Senyawa (+ Vincent Moon) – Calling The New Gods
Okraina Records – 2018
In 2012, Parisian filmmaker Vincent Moon set out to capture the sights and sounds of Yogyakarta, a city on the Indonesian island of Java. The resulting twenty-five-minute film (shown below) was soundtracked by the Javanese duo Senyawa (vocalist Rully Shabara and instrumentalist Wukir Suryadi), and now this soundtrack has been made available by Belgian label Okraina (featured here).
It is a stunning collage of found sounds, Indonesian folk music and a sprinkling of influences from the western popular music, recorded live in situ. The noise of decrepit motorcycles is drowned out by traditional instruments, Shabara sings a plaintive solo in the wilderness: it is the sound of a conflict between old and new. It is also the sound of old and new coming together in joy. Shabara’s virtuosic singing bubbles and gurgles, caught between jubilation and pain. A moped goes past a field of rice, its engine audible for a few seconds over the quick, impassioned runs of Suryadi’s strings, but it doesn’t stop.
Later, traditional instruments mimic a clock chime. It only takes a second or two before you recognise it as something you can hear coming from the town halls and church clocks of Middle England every day, but that second is more than enough to disorient you. The quick glinting monotone of metal on glass confuses even more: the most basic of percussion, it has a strangely modernistic feel.
Such strange, beguiling contradictions crop up all over the piece. In the film, hill farmers appear to graze cattle on a giant refuse site while green mountains stretch away into the distance. The limpid, liquid quality of Suryadi’s playing is offset by the noise and dust of a suburb. Shabara performs a kind of rap, breathy and confrontational, as a handful of people look on at a funfair. More motorcycles weave in and out of the crowd, weave in and out of the music and the film like leitmotifs. Suryadi attacks his instrument like a guitarist in a hair metal band, while a local in a Good Charlotte t-shirt looks on, bemused.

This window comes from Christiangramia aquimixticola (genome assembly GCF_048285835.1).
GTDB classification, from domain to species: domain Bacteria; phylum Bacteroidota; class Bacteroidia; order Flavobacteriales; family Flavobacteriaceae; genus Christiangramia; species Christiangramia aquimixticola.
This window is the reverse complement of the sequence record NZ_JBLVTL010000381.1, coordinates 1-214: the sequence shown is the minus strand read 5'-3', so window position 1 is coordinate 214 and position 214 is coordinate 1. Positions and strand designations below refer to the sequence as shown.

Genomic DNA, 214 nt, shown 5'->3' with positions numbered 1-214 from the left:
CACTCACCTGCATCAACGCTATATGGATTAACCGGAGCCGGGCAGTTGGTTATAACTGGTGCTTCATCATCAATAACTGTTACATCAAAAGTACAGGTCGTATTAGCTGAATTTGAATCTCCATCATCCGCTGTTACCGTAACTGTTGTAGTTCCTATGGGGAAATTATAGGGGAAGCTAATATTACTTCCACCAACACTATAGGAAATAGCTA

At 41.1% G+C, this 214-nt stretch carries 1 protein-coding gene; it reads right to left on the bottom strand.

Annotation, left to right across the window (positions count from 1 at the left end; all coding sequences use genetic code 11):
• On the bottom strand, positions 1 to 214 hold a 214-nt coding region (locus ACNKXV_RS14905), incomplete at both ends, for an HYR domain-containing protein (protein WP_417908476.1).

Senyawa take on the role of outsiders. Their music is a constant series of volte-faces against what is predictable or what is considered normal. Or rather, they distill the weirdness, the wonderful crookedness, inherent in what passes for normality in a fast-moving and hugely diverse culture. In that respect it is both a celebration and a challenge: a celebration of human life in all its imperfect and dirty glory and a challenge (to themselves, their peers, to art in general) to better reflect that humanity.
Order via Bandcamp: Digital and 10″ Vinyl – illustrated by Gwénola Carrère